When repairs on the 133-year-old Brooklyn Bridge began in 2010, it was estimated that the massive project would cost about $508 million. Now, that estimate has hit $811 million–$200 million higher than estimates from as recent as last year and almost 60 percent higher than the original number, the New York Post reports.
The Mayor’s Office of Operations points to “scope changes” and “unforeseen field conditions” in an online explanation; the completion date has been delayed as well, to April 2017, four years later than originally planned. Department of Transportation officials say the additional work needed would include steel repairs, painting and the repair of damage done to protective shielding in barge incident. City taxpayers will pick up the tab for 54 percent of the repairs, with the federal government pitching n the remainder.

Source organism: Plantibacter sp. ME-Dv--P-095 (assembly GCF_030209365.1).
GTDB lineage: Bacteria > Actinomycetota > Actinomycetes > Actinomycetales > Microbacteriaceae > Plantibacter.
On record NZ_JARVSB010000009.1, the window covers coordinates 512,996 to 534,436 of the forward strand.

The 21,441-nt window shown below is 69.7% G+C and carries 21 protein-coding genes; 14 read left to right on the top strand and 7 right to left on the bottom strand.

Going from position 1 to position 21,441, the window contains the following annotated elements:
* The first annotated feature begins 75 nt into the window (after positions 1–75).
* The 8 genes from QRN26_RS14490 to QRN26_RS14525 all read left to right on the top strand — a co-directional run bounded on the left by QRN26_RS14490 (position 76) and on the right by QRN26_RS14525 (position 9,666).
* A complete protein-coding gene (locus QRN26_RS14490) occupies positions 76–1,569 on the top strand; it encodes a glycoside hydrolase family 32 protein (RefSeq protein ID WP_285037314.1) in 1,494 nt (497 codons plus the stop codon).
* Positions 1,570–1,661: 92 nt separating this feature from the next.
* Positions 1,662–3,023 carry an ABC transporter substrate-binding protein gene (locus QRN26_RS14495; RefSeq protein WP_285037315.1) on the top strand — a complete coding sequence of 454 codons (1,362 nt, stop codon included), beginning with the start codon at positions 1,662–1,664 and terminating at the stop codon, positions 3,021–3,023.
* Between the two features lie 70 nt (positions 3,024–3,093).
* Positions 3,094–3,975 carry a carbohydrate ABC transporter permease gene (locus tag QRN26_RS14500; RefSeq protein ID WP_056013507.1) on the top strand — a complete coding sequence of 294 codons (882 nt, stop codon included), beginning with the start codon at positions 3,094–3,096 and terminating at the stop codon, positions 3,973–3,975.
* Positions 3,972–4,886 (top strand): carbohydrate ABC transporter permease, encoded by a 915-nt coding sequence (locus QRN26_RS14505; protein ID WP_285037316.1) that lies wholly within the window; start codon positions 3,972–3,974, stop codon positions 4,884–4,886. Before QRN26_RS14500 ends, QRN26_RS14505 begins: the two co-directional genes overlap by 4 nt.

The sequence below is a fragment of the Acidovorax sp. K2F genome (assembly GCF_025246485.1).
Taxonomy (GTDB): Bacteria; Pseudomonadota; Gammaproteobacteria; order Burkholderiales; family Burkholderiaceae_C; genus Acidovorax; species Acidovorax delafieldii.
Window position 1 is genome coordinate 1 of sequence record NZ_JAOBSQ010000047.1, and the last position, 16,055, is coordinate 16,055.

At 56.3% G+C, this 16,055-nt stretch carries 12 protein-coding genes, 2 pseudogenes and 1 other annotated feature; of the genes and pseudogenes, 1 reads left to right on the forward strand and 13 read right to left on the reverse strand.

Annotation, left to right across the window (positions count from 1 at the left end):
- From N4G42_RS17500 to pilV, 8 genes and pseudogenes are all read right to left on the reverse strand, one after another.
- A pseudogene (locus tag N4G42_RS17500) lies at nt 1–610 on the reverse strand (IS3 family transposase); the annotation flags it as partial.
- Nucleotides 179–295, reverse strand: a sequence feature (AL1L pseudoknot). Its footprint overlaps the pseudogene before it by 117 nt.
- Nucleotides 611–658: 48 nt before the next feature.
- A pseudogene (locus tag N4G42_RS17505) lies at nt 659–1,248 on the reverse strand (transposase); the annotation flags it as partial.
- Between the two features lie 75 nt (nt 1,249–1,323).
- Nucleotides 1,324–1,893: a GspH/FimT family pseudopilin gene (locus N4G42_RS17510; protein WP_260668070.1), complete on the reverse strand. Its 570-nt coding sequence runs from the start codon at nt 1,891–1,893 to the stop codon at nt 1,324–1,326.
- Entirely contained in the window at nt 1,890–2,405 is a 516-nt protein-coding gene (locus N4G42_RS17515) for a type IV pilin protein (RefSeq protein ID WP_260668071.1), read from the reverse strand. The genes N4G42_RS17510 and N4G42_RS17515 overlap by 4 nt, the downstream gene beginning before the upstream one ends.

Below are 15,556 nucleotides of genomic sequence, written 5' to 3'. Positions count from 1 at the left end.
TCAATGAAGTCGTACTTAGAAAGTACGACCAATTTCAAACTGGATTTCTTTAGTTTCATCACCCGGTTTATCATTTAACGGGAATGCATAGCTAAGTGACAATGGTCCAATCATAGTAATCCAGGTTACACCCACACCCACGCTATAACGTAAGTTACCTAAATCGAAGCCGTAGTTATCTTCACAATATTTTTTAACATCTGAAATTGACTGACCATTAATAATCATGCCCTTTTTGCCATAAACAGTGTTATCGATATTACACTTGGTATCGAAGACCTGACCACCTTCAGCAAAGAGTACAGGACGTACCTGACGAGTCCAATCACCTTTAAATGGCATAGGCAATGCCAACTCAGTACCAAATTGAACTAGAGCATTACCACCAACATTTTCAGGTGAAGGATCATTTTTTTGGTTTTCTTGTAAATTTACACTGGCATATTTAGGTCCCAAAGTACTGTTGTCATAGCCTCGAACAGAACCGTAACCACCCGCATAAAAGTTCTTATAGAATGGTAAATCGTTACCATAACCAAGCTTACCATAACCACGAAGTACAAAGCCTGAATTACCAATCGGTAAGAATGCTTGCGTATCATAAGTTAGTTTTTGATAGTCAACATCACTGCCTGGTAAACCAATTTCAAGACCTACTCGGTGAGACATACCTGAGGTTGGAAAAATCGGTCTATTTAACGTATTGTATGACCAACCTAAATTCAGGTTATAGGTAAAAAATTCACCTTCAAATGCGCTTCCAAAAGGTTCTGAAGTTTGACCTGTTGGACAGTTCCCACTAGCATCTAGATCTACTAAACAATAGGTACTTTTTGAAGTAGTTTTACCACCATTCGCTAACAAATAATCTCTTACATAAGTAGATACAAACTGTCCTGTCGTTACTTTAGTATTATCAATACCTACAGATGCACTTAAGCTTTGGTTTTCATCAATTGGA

Maria Doulis, an analyst for the watchdog group Citizens Budget Commission, suggests that “The city needs Albany to grant the Transportation Department ‘design-build authority,’ which would save money and get the work done faster.” The group estimates that it could save the city as much as $2 billion over a 10 year period if it held the same level of authority as the state for management of bridge construction. Doulis says, “Big public projects take too long to complete and routinely run over budget.”
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